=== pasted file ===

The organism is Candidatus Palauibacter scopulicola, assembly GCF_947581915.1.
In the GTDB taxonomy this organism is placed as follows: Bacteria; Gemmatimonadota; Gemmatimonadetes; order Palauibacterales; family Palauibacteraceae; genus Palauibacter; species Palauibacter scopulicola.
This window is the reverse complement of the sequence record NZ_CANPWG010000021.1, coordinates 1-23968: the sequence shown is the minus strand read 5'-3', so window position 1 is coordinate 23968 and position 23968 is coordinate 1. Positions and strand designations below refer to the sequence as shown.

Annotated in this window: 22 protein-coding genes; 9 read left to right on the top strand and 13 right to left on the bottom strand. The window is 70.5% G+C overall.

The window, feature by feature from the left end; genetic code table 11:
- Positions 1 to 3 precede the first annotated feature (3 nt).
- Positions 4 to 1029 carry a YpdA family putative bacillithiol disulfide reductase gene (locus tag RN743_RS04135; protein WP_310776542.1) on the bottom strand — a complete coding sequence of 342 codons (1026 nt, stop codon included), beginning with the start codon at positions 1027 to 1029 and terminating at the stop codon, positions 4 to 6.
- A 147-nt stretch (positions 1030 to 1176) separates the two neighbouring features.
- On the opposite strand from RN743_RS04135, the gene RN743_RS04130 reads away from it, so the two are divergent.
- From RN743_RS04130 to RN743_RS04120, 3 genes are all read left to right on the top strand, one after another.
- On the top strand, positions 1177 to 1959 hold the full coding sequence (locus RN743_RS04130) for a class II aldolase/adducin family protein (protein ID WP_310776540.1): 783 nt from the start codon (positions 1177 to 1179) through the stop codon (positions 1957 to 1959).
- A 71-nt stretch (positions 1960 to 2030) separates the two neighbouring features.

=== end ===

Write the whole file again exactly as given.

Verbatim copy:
The organism is Candidatus Palauibacter scopulicola, assembly GCF_947581915.1.
In the GTDB taxonomy this organism is placed as follows: Bacteria; Gemmatimonadota; Gemmatimonadetes; order Palauibacterales; family Palauibacteraceae; genus Palauibacter; species Palauibacter scopulicola.
This window is the reverse complement of the sequence record NZ_CANPWG010000021.1, coordinates 1-23968: the sequence shown is the minus strand read 5'-3', so window position 1 is coordinate 23968 and position 23968 is coordinate 1. Positions and strand designations below refer to the sequence as shown.

Annotated in this window: 22 protein-coding genes; 9 read left to right on the top strand and 13 right to left on the bottom strand. The window is 70.5% G+C overall.

The window, feature by feature from the left end; genetic code table 11:
- Positions 1 to 3 precede the first annotated feature (3 nt).
- Positions 4 to 1029 carry a YpdA family putative bacillithiol disulfide reductase gene (locus tag RN743_RS04135; protein WP_310776542.1) on the bottom strand — a complete coding sequence of 342 codons (1026 nt, stop codon included), beginning with the start codon at positions 1027 to 1029 and terminating at the stop codon, positions 4 to 6.
- A 147-nt stretch (positions 1030 to 1176) separates the two neighbouring features.
- On the opposite strand from RN743_RS04135, the gene RN743_RS04130 reads away from it, so the two are divergent.
- From RN743_RS04130 to RN743_RS04120, 3 genes are all read left to right on the top strand, one after another.
- On the top strand, positions 1177 to 1959 hold the full coding sequence (locus RN743_RS04130) for a class II aldolase/adducin family protein (protein ID WP_310776540.1): 783 nt from the start codon (positions 1177 to 1179) through the stop codon (positions 1957 to 1959).
- A 71-nt stretch (positions 1960 to 2030) separates the two neighbouring features.